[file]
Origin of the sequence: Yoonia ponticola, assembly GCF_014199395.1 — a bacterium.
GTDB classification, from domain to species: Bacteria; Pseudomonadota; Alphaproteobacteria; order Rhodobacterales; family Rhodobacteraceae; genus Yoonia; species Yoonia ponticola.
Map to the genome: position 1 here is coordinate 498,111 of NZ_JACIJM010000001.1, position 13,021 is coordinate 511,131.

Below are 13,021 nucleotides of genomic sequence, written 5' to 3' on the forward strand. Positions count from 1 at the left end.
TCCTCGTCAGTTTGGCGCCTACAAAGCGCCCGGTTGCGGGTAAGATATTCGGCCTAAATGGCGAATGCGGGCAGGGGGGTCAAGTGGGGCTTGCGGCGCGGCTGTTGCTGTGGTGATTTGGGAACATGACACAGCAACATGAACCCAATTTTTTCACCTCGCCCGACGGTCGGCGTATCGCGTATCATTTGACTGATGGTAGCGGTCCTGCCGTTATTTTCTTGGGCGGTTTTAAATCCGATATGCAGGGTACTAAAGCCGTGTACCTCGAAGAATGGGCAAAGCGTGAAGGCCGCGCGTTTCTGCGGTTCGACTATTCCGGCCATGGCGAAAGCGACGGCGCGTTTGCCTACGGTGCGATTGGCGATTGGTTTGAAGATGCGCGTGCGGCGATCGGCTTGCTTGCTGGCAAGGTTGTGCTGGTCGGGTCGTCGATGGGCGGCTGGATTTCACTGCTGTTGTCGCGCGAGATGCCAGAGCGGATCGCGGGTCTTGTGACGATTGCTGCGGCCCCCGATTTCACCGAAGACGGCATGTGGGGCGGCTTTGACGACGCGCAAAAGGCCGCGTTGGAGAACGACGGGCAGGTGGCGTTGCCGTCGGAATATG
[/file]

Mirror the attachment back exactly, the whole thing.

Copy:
Origin of the sequence: Yoonia ponticola, assembly GCF_014199395.1 — a bacterium.
GTDB classification, from domain to species: Bacteria; Pseudomonadota; Alphaproteobacteria; order Rhodobacterales; family Rhodobacteraceae; genus Yoonia; species Yoonia ponticola.
Map to the genome: position 1 here is coordinate 498,111 of NZ_JACIJM010000001.1, position 13,021 is coordinate 511,131.

Below are 13,021 nucleotides of genomic sequence, written 5' to 3' on the forward strand. Positions count from 1 at the left end.
TCCTCGTCAGTTTGGCGCCTACAAAGCGCCCGGTTGCGGGTAAGATATTCGGCCTAAATGGCGAATGCGGGCAGGGGGGTCAAGTGGGGCTTGCGGCGCGGCTGTTGCTGTGGTGATTTGGGAACATGACACAGCAACATGAACCCAATTTTTTCACCTCGCCCGACGGTCGGCGTATCGCGTATCATTTGACTGATGGTAGCGGTCCTGCCGTTATTTTCTTGGGCGGTTTTAAATCCGATATGCAGGGTACTAAAGCCGTGTACCTCGAAGAATGGGCAAAGCGTGAAGGCCGCGCGTTTCTGCGGTTCGACTATTCCGGCCATGGCGAAAGCGACGGCGCGTTTGCCTACGGTGCGATTGGCGATTGGTTTGAAGATGCGCGTGCGGCGATCGGCTTGCTTGCTGGCAAGGTTGTGCTGGTCGGGTCGTCGATGGGCGGCTGGATTTCACTGCTGTTGTCGCGCGAGATGCCAGAGCGGATCGCGGGTCTTGTGACGATTGCTGCGGCCCCCGATTTCACCGAAGACGGCATGTGGGGCGGCTTTGACGACGCGCAAAAGGCCGCGTTGGAGAACGACGGGCAGGTGGCGTTGCCGTCGGAATATG